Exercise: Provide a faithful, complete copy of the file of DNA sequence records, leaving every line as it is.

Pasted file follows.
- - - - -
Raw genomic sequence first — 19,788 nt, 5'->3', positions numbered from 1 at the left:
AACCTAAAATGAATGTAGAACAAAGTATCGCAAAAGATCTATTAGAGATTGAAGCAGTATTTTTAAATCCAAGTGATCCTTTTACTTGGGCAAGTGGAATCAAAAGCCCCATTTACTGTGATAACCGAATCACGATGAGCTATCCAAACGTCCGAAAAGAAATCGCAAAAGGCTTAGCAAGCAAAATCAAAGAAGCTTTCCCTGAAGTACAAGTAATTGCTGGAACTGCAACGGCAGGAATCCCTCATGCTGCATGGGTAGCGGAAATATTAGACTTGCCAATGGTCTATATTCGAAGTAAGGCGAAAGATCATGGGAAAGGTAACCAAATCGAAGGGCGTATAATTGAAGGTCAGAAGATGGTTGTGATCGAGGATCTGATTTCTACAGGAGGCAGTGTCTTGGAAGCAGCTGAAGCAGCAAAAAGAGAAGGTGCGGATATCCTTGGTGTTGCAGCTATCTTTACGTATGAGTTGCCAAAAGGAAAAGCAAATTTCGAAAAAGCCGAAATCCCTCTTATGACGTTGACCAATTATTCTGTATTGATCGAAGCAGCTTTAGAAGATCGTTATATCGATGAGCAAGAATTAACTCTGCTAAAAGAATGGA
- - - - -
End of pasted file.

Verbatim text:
Raw genomic sequence first — 19,788 nt, 5'->3', positions numbered from 1 at the left:
AACCTAAAATGAATGTAGAACAAAGTATCGCAAAAGATCTATTAGAGATTGAAGCAGTATTTTTAAATCCAAGTGATCCTTTTACTTGGGCAAGTGGAATCAAAAGCCCCATTTACTGTGATAACCGAATCACGATGAGCTATCCAAACGTCCGAAAAGAAATCGCAAAAGGCTTAGCAAGCAAAATCAAAGAAGCTTTCCCTGAAGTACAAGTAATTGCTGGAACTGCAACGGCAGGAATCCCTCATGCTGCATGGGTAGCGGAAATATTAGACTTGCCAATGGTCTATATTCGAAGTAAGGCGAAAGATCATGGGAAAGGTAACCAAATCGAAGGGCGTATAATTGAAGGTCAGAAGATGGTTGTGATCGAGGATCTGATTTCTACAGGAGGCAGTGTCTTGGAAGCAGCTGAAGCAGCAAAAAGAGAAGGTGCGGATATCCTTGGTGTTGCAGCTATCTTTACGTATGAGTTGCCAAAAGGAAAAGCAAATTTCGAAAAAGCCGAAATCCCTCTTATGACGTTGACCAATTATTCTGTATTGATCGAAGCAGCTTTAGAAGATCGTTATATCGATGAGCAAGAATTAACTCTGCTAAAAGAATGGA